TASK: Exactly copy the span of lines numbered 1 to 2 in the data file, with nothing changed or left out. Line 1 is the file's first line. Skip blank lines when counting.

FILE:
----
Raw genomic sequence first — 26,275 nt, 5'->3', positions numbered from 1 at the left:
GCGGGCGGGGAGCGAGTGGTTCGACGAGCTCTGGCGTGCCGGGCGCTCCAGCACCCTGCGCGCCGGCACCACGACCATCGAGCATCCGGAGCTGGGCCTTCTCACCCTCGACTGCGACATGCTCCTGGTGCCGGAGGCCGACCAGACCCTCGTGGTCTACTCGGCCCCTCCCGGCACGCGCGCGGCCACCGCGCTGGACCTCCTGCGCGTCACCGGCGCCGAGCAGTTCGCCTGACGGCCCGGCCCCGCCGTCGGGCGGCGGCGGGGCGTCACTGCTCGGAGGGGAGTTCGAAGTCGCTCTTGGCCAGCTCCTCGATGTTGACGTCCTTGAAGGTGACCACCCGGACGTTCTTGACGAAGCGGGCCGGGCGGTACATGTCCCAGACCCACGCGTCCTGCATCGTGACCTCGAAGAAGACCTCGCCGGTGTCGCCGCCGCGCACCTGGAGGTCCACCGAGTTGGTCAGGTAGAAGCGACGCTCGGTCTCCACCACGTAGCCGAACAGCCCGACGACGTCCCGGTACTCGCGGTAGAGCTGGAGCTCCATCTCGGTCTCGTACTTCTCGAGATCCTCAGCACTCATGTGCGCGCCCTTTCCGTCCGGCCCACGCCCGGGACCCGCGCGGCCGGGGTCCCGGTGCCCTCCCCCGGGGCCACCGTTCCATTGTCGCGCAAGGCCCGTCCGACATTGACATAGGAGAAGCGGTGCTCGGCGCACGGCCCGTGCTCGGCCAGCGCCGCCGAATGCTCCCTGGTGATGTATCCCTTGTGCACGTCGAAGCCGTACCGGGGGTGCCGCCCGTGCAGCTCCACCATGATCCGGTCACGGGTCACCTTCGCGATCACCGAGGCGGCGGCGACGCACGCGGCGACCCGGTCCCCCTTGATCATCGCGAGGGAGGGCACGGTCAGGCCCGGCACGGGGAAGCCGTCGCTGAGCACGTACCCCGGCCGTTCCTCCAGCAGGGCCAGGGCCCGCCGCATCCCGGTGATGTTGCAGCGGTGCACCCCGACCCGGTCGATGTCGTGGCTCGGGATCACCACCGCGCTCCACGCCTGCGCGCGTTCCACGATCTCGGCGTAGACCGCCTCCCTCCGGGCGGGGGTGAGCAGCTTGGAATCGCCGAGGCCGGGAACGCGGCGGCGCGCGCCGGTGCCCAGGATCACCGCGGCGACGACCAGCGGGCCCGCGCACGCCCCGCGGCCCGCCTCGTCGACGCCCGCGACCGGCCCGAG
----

Raw genomic sequence first — 26,275 nt, 5'->3', positions numbered from 1 at the left:
GCGGGCGGGGAGCGAGTGGTTCGACGAGCTCTGGCGTGCCGGGCGCTCCAGCACCCTGCGCGCCGGCACCACGACCATCGAGCATCCGGAGCTGGGCCTTCTCACCCTCGACTGCGACATGCTCCTGGTGCCGGAGGCCGACCAGACCCTCGTGGTCTACTCGGCCCCTCCCGGCACGCGCGCGGCCACCGCGCTGGACCTCCTGCGCGTCACCGGCGCCGAGCAGTTCGCCTGACGGCCCGGCCCCGCCGTCGGGCGGCGGCGGGGCGTCACTGCTCGGAGGGGAGTTCGAAGTCGCTCTTGGCCAGCTCCTCGATGTTGACGTCCTTGAAGGTGACCACCCGGACGTTCTTGACGAAGCGGGCCGGGCGGTACATGTCCCAGACCCACGCGTCCTGCATCGTGACCTCGAAGAAGACCTCGCCGGTGTCGCCGCCGCGCACCTGGAGGTCCACCGAGTTGGTCAGGTAGAAGCGACGCTCGGTCTCCACCACGTAGCCGAACAGCCCGACGACGTCCCGGTACTCGCGGTAGAGCTGGAGCTCCATCTCGGTCTCGTACTTCTCGAGATCCTCAGCACTCATGTGCGCGCCCTTTCCGTCCGGCCCACGCCCGGGACCCGCGCGGCCGGGGTCCCGGTGCCCTCCCCCGGGGCCACCGTTCCATTGTCGCGCAAGGCCCGTCCGACATTGACATAGGAGAAGCGGTGCTCGGCGCACGGCCCGTGCTCGGCCAGCGCCGCCGAATGCTCCCTGGTGATGTATCCCTTGTGCACGTCGAAGCCGTACCGGGGGTGCCGCCCGTGCAGCTCCACCATGATCCGGTCACGGGTCACCTTCGCGATCACCGAGGCGGCGGCGACGCACGCGGCGACCCGGTCCCCCTTGATCATCGCGAGGGAGGGCACGGTCAGGCCCGGCACGGGGAAGCCGTCGCTGAGCACGTACCCCGGCCGTTCCTCCAGCAGGGCCAGGGCCCGCCGCATCCCGGTGATGTTGCAGCGGTGCACCCCGACCCGGTCGATGTCGTGGCTCGGGATCACCACCGCGCTCCACGCCTGCGCGCGTTCCACGATCTCGGCGTAGACCGCCTCCCTCCGGGCGGGGGTGAGCAGCTTGGAATCGCCGAGGCCGGGAACGCGGCGGCGCGCGCCGGTGCCCAGGATCACCGCGGCGACGACCAGCGGGCCCGCGCACGCCCCGCGGCCCGCCTCGTCGACGCCCGCGACCGGCCCGAG